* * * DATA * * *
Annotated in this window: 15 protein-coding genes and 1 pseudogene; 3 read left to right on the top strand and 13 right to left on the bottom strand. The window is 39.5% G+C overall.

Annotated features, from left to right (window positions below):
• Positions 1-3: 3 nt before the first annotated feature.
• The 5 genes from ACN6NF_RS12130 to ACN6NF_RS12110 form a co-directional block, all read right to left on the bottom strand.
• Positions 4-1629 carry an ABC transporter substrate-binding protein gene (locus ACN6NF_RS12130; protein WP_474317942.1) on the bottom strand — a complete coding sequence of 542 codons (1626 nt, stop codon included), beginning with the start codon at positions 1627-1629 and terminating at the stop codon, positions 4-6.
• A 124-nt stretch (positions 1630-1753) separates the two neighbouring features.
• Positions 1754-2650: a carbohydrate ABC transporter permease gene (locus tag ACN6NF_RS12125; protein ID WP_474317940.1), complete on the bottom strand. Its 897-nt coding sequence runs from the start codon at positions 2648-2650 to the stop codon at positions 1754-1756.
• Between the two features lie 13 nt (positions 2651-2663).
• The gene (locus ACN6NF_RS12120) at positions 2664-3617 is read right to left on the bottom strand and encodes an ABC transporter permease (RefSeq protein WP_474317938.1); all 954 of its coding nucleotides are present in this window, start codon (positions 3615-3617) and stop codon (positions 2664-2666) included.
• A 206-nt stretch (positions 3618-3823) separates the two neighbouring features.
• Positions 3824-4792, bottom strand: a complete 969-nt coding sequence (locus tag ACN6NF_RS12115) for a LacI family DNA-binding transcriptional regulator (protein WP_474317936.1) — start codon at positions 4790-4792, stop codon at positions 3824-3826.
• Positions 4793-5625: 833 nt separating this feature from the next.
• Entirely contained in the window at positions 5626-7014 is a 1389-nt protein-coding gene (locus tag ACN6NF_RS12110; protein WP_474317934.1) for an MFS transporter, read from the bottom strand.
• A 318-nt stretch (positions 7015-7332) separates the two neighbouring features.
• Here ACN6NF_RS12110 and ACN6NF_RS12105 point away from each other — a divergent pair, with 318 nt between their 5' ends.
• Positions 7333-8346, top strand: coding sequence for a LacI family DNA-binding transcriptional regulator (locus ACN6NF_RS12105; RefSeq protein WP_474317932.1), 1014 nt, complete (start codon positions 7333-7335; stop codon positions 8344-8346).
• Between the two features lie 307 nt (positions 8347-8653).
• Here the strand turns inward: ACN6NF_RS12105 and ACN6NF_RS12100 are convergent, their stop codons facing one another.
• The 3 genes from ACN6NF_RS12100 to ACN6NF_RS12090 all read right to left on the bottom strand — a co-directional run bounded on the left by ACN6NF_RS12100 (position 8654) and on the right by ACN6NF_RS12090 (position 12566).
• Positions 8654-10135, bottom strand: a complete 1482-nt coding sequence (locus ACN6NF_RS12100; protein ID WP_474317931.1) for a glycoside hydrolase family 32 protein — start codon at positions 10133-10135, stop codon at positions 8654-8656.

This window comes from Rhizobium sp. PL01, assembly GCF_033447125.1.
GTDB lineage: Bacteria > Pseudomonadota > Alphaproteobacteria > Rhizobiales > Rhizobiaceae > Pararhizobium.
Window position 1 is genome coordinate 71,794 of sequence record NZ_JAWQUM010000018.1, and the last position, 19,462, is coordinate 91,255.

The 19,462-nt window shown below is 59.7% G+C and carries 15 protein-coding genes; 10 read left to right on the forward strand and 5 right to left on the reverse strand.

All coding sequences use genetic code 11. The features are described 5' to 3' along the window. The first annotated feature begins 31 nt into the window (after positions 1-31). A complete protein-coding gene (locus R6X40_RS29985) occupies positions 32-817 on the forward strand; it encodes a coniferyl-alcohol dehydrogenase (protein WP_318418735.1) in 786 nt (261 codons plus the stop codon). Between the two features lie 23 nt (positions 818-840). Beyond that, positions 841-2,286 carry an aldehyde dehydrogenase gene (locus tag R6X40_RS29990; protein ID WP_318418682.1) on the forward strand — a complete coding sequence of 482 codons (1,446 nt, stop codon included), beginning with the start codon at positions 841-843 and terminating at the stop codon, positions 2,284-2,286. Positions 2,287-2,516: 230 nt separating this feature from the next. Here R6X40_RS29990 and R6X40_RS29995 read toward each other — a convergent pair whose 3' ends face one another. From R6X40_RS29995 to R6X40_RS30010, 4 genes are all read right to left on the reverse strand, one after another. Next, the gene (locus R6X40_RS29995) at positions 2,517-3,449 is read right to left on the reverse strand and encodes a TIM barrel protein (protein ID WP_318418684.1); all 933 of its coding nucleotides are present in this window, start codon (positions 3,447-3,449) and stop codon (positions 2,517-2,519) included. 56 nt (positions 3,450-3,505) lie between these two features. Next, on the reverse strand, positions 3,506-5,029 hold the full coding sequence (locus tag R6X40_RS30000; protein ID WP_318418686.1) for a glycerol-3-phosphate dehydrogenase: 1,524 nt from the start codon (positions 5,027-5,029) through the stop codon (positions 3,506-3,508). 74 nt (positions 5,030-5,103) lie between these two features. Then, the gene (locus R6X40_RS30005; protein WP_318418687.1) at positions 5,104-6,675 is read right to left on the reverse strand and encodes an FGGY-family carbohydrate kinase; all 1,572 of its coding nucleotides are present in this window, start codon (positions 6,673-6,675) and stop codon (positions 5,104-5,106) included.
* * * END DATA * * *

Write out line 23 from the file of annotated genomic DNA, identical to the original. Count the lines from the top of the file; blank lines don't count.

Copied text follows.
Window position 1 is genome coordinate 71,794 of sequence record NZ_JAWQUM010000018.1, and the last position, 19,462, is coordinate 91,255.